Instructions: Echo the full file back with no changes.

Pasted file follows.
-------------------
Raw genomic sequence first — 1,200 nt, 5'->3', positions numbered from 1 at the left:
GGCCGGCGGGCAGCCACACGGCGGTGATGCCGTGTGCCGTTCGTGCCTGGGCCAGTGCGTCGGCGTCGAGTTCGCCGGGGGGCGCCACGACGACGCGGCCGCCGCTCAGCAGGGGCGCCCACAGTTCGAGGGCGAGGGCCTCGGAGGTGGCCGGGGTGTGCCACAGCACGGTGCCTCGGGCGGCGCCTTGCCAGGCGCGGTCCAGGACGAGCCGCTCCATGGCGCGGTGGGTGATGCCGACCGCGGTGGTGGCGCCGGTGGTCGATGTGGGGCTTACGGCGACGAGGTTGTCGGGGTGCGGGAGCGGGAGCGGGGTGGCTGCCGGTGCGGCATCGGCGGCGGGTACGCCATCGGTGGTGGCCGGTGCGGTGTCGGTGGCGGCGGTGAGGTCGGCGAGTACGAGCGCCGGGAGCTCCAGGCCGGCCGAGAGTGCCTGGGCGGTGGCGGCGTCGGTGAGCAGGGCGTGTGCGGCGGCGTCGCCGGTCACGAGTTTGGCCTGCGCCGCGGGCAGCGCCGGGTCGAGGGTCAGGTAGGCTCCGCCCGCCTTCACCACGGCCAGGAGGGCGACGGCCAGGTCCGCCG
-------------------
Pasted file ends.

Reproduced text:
Raw genomic sequence first — 1,200 nt, 5'->3', positions numbered from 1 at the left:
GGCCGGCGGGCAGCCACACGGCGGTGATGCCGTGTGCCGTTCGTGCCTGGGCCAGTGCGTCGGCGTCGAGTTCGCCGGGGGGCGCCACGACGACGCGGCCGCCGCTCAGCAGGGGCGCCCACAGTTCGAGGGCGAGGGCCTCGGAGGTGGCCGGGGTGTGCCACAGCACGGTGCCTCGGGCGGCGCCTTGCCAGGCGCGGTCCAGGACGAGCCGCTCCATGGCGCGGTGGGTGATGCCGACCGCGGTGGTGGCGCCGGTGGTCGATGTGGGGCTTACGGCGACGAGGTTGTCGGGGTGCGGGAGCGGGAGCGGGGTGGCTGCCGGTGCGGCATCGGCGGCGGGTACGCCATCGGTGGTGGCCGGTGCGGTGTCGGTGGCGGCGGTGAGGTCGGCGAGTACGAGCGCCGGGAGCTCCAGGCCGGCCGAGAGTGCCTGGGCGGTGGCGGCGTCGGTGAGCAGGGCGTGTGCGGCGGCGTCGCCGGTCACGAGTTTGGCCTGCGCCGCGGGCAGCGCCGGGTCGAGGGTCAGGTAGGCTCCGCCCGCCTTCACCACGGCCAGGAGGGCGACGGCCAGGTCCGCCG